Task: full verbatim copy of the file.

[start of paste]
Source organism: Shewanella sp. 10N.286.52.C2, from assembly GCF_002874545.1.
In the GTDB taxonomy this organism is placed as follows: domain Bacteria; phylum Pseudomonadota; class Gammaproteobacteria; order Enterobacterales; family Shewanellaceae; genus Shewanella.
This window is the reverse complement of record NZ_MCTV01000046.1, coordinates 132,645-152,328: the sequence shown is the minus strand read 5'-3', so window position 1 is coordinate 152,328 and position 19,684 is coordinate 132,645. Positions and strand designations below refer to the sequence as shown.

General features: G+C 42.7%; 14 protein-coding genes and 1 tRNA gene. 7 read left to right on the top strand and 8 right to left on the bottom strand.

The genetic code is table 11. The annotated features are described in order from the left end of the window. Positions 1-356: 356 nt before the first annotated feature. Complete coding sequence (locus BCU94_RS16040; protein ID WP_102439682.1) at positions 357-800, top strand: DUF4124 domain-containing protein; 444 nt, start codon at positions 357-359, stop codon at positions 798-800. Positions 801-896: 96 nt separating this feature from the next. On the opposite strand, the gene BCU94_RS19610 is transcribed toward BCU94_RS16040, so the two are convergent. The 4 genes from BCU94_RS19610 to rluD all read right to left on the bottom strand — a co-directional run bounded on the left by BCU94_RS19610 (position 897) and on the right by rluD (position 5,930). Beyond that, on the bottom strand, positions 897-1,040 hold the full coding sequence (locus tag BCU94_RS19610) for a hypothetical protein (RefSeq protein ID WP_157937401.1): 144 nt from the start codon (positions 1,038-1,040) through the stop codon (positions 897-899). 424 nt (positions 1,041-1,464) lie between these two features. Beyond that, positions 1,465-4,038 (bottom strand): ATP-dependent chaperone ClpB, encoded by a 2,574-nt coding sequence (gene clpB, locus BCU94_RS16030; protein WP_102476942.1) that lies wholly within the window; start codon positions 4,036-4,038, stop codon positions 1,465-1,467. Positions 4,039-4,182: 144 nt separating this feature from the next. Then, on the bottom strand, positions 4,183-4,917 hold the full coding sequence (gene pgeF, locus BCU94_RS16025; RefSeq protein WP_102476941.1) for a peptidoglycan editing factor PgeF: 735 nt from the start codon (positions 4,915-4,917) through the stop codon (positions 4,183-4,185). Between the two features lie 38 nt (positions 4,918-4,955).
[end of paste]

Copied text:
Source organism: Shewanella sp. 10N.286.52.C2, from assembly GCF_002874545.1.
In the GTDB taxonomy this organism is placed as follows: domain Bacteria; phylum Pseudomonadota; class Gammaproteobacteria; order Enterobacterales; family Shewanellaceae; genus Shewanella.
This window is the reverse complement of record NZ_MCTV01000046.1, coordinates 132,645-152,328: the sequence shown is the minus strand read 5'-3', so window position 1 is coordinate 152,328 and position 19,684 is coordinate 132,645. Positions and strand designations below refer to the sequence as shown.

General features: G+C 42.7%; 14 protein-coding genes and 1 tRNA gene. 7 read left to right on the top strand and 8 right to left on the bottom strand.

The genetic code is table 11. The annotated features are described in order from the left end of the window. Positions 1-356: 356 nt before the first annotated feature. Complete coding sequence (locus BCU94_RS16040; protein ID WP_102439682.1) at positions 357-800, top strand: DUF4124 domain-containing protein; 444 nt, start codon at positions 357-359, stop codon at positions 798-800. Positions 801-896: 96 nt separating this feature from the next. On the opposite strand, the gene BCU94_RS19610 is transcribed toward BCU94_RS16040, so the two are convergent. The 4 genes from BCU94_RS19610 to rluD all read right to left on the bottom strand — a co-directional run bounded on the left by BCU94_RS19610 (position 897) and on the right by rluD (position 5,930). Beyond that, on the bottom strand, positions 897-1,040 hold the full coding sequence (locus tag BCU94_RS19610) for a hypothetical protein (RefSeq protein ID WP_157937401.1): 144 nt from the start codon (positions 1,038-1,040) through the stop codon (positions 897-899). 424 nt (positions 1,041-1,464) lie between these two features. Beyond that, positions 1,465-4,038 (bottom strand): ATP-dependent chaperone ClpB, encoded by a 2,574-nt coding sequence (gene clpB, locus BCU94_RS16030; protein WP_102476942.1) that lies wholly within the window; start codon positions 4,036-4,038, stop codon positions 1,465-1,467. Positions 4,039-4,182: 144 nt separating this feature from the next. Then, on the bottom strand, positions 4,183-4,917 hold the full coding sequence (gene pgeF, locus BCU94_RS16025; RefSeq protein WP_102476941.1) for a peptidoglycan editing factor PgeF: 735 nt from the start codon (positions 4,915-4,917) through the stop codon (positions 4,183-4,185). Between the two features lie 38 nt (positions 4,918-4,955).